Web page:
Defence Ministry asks Kochi port to scan all containers at Vallarpadam

V. Sajeev Kumar Kochi | Updated on November 05, 2012

A view of the Vallarpadam International Container Transhipment Terminal, in Kochi (file photo).

Cites security reasons; port takes up matter with Shipping Ministry

The Defence Ministry has asked Kochi Port to scan all containers passing through the Vallarpadam Terminal. The ministry has, in a letter, cited security reasons for the move.

Senior port officials confirmed the development. They said the additional security layer will kick in after the initial screening of containers by the Customs Department.

The move will, however, be time consuming, and delay movement of cargo, the officials said.

No transhipment terminal in the world follows a system of scanning each container . Even the US and the European Union, which follow strict security measures, have not put in place such a security layer, the officials said.

The port, on its part, has taken up the issue with the Shipping Ministry, they said.

If the Defence Ministry sticks to its decision, the shipping fraternity exporters may be forced to depend on other transhipment terminals nearby, said a shipping industry source. Vallarpadam competes with other transhipment hubs such as Colombo and Singapore.

The terminal now handles 800 containers a day. This is expected to go up to 2,000 containers once a notification relaxing the Cabotage Law is issued. Port officials said scanning all the containers that pass through it will hurt productivity, and the turnaround time of vessels and container trailers. This will increase transaction costs due to the delay in shipment.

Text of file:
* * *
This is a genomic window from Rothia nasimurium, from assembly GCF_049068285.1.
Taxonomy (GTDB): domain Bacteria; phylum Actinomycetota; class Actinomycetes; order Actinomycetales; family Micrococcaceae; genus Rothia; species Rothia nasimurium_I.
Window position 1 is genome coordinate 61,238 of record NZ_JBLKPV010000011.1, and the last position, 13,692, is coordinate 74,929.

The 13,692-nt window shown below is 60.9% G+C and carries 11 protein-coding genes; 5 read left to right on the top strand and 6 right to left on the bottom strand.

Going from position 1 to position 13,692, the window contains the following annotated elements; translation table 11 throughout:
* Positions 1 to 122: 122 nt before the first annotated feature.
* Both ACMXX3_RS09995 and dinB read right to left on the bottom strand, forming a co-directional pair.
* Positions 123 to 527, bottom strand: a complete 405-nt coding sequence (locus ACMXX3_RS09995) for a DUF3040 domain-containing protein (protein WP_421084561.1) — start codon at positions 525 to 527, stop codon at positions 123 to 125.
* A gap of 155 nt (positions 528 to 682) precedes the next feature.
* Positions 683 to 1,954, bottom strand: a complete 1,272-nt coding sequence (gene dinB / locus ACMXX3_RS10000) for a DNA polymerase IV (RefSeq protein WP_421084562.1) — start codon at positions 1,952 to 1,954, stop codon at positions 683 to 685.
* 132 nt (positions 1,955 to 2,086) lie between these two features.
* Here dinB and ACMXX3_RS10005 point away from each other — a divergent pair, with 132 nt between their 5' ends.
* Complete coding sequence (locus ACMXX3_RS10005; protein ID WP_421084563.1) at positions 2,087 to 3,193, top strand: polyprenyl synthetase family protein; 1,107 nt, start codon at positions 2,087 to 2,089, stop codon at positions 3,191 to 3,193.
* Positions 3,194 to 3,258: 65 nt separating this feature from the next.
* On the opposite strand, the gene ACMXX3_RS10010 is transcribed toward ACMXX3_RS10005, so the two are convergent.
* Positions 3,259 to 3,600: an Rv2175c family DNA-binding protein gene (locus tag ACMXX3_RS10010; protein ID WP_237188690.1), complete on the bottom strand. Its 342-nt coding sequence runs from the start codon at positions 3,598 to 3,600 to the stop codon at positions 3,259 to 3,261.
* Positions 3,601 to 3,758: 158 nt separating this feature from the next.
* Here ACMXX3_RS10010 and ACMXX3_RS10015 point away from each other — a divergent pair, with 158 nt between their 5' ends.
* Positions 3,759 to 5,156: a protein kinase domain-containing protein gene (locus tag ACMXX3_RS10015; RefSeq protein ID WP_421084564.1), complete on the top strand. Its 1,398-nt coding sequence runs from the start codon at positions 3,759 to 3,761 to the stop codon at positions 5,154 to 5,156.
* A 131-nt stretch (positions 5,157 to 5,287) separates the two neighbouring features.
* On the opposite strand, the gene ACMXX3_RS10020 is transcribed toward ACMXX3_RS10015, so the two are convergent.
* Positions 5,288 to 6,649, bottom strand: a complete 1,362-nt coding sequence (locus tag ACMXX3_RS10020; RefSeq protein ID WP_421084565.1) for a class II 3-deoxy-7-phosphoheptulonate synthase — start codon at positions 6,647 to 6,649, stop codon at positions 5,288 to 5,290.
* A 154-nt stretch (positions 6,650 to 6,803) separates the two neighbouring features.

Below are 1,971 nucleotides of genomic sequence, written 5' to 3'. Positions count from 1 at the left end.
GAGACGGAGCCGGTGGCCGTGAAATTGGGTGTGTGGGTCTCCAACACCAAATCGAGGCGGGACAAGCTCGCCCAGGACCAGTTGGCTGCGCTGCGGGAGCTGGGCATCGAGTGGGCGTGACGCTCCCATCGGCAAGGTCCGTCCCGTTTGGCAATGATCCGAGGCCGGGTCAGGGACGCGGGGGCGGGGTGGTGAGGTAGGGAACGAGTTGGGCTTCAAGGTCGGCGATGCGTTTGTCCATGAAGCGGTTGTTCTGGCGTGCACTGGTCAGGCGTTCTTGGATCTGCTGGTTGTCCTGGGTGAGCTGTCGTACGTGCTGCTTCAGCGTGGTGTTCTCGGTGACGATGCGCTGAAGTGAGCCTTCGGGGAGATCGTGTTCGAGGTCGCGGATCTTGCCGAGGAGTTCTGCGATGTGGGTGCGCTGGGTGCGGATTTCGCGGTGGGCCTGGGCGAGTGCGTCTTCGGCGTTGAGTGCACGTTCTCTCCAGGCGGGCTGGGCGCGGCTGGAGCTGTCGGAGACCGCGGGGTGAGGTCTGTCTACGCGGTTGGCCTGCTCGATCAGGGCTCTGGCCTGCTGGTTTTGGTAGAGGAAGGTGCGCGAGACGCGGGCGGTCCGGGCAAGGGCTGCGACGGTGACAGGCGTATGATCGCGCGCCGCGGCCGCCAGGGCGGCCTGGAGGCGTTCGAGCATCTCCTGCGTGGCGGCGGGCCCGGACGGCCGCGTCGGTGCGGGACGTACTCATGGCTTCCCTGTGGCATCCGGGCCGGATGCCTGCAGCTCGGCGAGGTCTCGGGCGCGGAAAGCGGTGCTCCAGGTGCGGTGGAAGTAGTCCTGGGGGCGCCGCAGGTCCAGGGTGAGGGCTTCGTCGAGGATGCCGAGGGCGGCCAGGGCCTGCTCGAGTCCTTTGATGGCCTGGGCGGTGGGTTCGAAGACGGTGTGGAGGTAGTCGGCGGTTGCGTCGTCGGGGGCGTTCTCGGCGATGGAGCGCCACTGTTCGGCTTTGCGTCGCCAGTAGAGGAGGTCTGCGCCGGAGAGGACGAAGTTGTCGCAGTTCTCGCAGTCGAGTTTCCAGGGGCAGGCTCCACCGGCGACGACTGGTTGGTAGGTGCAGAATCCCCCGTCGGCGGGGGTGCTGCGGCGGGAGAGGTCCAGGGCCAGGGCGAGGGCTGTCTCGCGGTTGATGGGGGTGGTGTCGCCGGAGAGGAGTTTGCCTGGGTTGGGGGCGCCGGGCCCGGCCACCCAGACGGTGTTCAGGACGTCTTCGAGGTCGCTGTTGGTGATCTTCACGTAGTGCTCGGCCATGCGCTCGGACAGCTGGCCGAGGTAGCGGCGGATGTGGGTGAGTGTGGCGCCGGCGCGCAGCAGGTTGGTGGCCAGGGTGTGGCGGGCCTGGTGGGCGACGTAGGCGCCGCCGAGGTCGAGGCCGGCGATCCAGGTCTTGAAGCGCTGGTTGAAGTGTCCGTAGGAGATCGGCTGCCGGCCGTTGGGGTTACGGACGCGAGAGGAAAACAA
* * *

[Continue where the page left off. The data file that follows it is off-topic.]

P. Narayan, President, Cochin Chamber of Commerce and Industry, pointed out that the Defence Ministry had not insisted on 100 per cent scanning when the Cabotage law was relaxed for the Nhava Sheva port earlier.

So, there is no rationale in asking the Kochi port to do so, since containers for export (and those imported into the country) will continue to flow in through other ports sans any screening , he said.

The cargo that is expected to be transhipped at Kochi is cargo that originates or is destined to or from other Indian ports. In respect of export cargo from other Indian Ports, these have been permitted to be shipped after due inspection, he said.

Similarly, in respect of import cargo to other Indian ports, these will be allowed in only after due inspection and payment of import duty to the Government.

This being the case, the chamber fails to understand how there could be any security lapse issue in respect of these cargoes. Narayan said the Defence Ministry has imposed these conditions without due review of the process. .


Published on November 05, 2012

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